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  • Paul Anthony Jones


(v.) to lay around in bed long after you should have got up [Scots]

a bed with white linen and two pillows

To hurkle-durkle is to lounge around in bed long after you should have got up.

Like a lot of the words that crop up on HH, hurkle-durkle is an old dialect term—in this case, one from eighteenth century southern Scotland. One of its earliest records comes from John Jamieson’s Etymological Dictionary of the Scottish Language (1808):

To HURKLE-DURKLE, v. n. To lie in bed, or to lounge after it is time to get up or go to work. (Fife.)

Jamieson points to durck or durch—an old Germanic word for the hold of a ship—as the word’s probable origin, perhaps seeing some kind of etymological connection between someone lurking in bed and someone lurking in the dim, grimy bottom of a ship. He should really try changing his sheets more often.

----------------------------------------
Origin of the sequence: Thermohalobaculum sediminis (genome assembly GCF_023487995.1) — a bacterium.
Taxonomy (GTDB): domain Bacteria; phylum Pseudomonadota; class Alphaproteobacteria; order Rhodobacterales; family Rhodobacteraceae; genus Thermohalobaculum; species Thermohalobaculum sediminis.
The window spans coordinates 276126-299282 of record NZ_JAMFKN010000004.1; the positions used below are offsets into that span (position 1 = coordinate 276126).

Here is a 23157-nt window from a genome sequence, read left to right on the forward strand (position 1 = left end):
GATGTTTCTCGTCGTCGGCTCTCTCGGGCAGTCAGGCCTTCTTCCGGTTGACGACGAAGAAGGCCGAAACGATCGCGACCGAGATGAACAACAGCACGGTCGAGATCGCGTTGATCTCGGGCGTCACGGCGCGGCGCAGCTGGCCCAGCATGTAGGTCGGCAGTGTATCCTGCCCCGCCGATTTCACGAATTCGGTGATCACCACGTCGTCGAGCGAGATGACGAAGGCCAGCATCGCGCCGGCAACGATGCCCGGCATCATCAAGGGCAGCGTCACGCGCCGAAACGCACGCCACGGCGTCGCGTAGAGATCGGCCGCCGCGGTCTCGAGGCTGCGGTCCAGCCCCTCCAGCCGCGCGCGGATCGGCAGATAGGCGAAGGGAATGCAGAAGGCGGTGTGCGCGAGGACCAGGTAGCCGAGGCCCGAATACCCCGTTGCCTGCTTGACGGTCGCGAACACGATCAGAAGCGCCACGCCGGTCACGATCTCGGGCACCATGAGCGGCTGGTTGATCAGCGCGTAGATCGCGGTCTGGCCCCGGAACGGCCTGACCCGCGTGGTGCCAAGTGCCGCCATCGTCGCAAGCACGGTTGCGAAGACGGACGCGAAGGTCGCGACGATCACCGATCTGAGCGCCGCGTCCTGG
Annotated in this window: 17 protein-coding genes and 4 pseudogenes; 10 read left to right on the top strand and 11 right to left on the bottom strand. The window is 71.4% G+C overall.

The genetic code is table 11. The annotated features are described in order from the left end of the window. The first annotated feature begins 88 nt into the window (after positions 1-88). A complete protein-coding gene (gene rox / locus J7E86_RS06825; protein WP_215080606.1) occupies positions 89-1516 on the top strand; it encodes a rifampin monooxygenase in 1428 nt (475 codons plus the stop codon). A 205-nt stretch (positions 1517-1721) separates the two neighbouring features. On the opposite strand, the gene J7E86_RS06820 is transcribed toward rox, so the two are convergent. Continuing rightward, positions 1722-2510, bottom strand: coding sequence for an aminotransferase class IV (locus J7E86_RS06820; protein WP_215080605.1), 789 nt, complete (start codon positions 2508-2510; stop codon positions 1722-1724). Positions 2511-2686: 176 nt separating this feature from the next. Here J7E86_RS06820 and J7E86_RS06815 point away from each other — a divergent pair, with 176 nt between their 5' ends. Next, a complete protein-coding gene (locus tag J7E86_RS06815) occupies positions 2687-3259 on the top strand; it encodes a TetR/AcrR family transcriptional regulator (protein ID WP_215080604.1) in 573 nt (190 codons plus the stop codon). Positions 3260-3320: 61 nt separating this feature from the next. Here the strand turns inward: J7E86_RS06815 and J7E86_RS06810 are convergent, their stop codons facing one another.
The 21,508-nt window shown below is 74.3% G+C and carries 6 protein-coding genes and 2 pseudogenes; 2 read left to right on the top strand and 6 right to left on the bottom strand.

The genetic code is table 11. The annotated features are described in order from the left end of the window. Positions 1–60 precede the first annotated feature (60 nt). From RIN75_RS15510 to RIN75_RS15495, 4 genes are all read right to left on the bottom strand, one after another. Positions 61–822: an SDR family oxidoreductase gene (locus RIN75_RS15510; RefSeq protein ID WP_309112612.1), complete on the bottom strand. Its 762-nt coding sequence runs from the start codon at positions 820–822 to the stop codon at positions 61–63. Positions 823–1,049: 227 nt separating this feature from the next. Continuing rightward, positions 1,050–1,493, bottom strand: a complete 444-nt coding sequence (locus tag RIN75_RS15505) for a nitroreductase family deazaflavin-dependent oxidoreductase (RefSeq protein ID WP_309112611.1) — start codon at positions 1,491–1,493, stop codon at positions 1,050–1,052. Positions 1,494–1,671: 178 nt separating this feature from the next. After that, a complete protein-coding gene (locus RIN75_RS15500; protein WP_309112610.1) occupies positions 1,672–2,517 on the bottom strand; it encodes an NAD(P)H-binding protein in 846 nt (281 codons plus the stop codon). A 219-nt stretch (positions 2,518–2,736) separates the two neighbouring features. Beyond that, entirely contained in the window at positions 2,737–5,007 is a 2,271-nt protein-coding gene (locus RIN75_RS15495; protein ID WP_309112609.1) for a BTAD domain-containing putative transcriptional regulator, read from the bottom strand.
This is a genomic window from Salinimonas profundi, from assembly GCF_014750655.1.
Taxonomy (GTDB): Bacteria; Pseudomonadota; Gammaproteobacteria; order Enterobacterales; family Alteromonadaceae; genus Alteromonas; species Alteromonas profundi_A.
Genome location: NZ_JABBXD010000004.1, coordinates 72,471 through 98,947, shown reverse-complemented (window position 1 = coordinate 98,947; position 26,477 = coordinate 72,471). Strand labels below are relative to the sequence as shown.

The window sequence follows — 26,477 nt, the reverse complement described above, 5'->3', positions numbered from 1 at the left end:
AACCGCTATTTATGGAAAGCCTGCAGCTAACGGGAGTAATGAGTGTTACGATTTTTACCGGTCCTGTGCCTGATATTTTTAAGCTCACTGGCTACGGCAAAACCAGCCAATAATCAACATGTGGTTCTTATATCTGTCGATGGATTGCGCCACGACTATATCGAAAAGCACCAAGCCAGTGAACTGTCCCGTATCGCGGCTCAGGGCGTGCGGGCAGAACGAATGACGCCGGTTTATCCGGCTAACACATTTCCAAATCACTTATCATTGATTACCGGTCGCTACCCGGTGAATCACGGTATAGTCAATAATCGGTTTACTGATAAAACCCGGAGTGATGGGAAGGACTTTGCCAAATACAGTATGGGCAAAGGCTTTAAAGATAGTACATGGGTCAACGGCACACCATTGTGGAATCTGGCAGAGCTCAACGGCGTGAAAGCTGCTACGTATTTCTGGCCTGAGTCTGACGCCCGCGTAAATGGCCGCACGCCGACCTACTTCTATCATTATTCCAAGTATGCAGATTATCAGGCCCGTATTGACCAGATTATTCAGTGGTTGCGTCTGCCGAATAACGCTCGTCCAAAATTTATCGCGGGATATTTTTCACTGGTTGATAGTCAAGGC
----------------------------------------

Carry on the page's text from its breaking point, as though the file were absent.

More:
But in reduplicative words like these, it’s often the case that the first part of the word is the original root, to which a second part has been added as a little more than a rhyming, humorous, playful tag. So okey-dokey comes from okay. Hoity-toity comes from hoit (an old verb meaning to act affectedly or, according to the OED, “to romp inelegantly”). Hurkle-durkle, then, likely comes from the old Scots verb hurkle, or hurkill, meaning ‘to draw the limbs together close to the body’. From there, it’s easy to see where the image of someone cosily curled up in bed, reluctant to get up, might develop.

As is often the case with regional and dialect words, of course, it’s impossible to say with any certainty which of these two theories (if indeed either) is correct without more evidence and research. But we’ll do that later. Frankly, it’s just far too tempting to stay in bed.

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